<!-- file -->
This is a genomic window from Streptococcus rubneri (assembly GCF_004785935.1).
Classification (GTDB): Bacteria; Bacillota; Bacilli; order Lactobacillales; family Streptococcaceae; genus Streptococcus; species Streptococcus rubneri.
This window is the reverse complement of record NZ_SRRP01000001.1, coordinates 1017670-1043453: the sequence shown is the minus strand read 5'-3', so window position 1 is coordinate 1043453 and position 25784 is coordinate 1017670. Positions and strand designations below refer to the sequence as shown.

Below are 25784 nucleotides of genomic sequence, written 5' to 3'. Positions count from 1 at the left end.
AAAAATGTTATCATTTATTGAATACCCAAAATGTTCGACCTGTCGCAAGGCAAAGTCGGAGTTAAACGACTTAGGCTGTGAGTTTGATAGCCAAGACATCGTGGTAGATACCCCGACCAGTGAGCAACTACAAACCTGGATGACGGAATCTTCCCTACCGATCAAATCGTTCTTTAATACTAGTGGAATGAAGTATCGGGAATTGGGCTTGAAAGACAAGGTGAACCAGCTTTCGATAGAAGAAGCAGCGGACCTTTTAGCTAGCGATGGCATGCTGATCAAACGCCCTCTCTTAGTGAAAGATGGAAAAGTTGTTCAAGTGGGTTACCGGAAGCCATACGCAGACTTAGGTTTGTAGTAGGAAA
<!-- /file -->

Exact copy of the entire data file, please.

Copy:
This is a genomic window from Streptococcus rubneri (assembly GCF_004785935.1).
Classification (GTDB): Bacteria; Bacillota; Bacilli; order Lactobacillales; family Streptococcaceae; genus Streptococcus; species Streptococcus rubneri.
This window is the reverse complement of record NZ_SRRP01000001.1, coordinates 1017670-1043453: the sequence shown is the minus strand read 5'-3', so window position 1 is coordinate 1043453 and position 25784 is coordinate 1017670. Positions and strand designations below refer to the sequence as shown.

Below are 25784 nucleotides of genomic sequence, written 5' to 3'. Positions count from 1 at the left end.
AAAAATGTTATCATTTATTGAATACCCAAAATGTTCGACCTGTCGCAAGGCAAAGTCGGAGTTAAACGACTTAGGCTGTGAGTTTGATAGCCAAGACATCGTGGTAGATACCCCGACCAGTGAGCAACTACAAACCTGGATGACGGAATCTTCCCTACCGATCAAATCGTTCTTTAATACTAGTGGAATGAAGTATCGGGAATTGGGCTTGAAAGACAAGGTGAACCAGCTTTCGATAGAAGAAGCAGCGGACCTTTTAGCTAGCGATGGCATGCTGATCAAACGCCCTCTCTTAGTGAAAGATGGAAAAGTTGTTCAAGTGGGTTACCGGAAGCCATACGCAGACTTAGGTTTGTAGTAGGAAA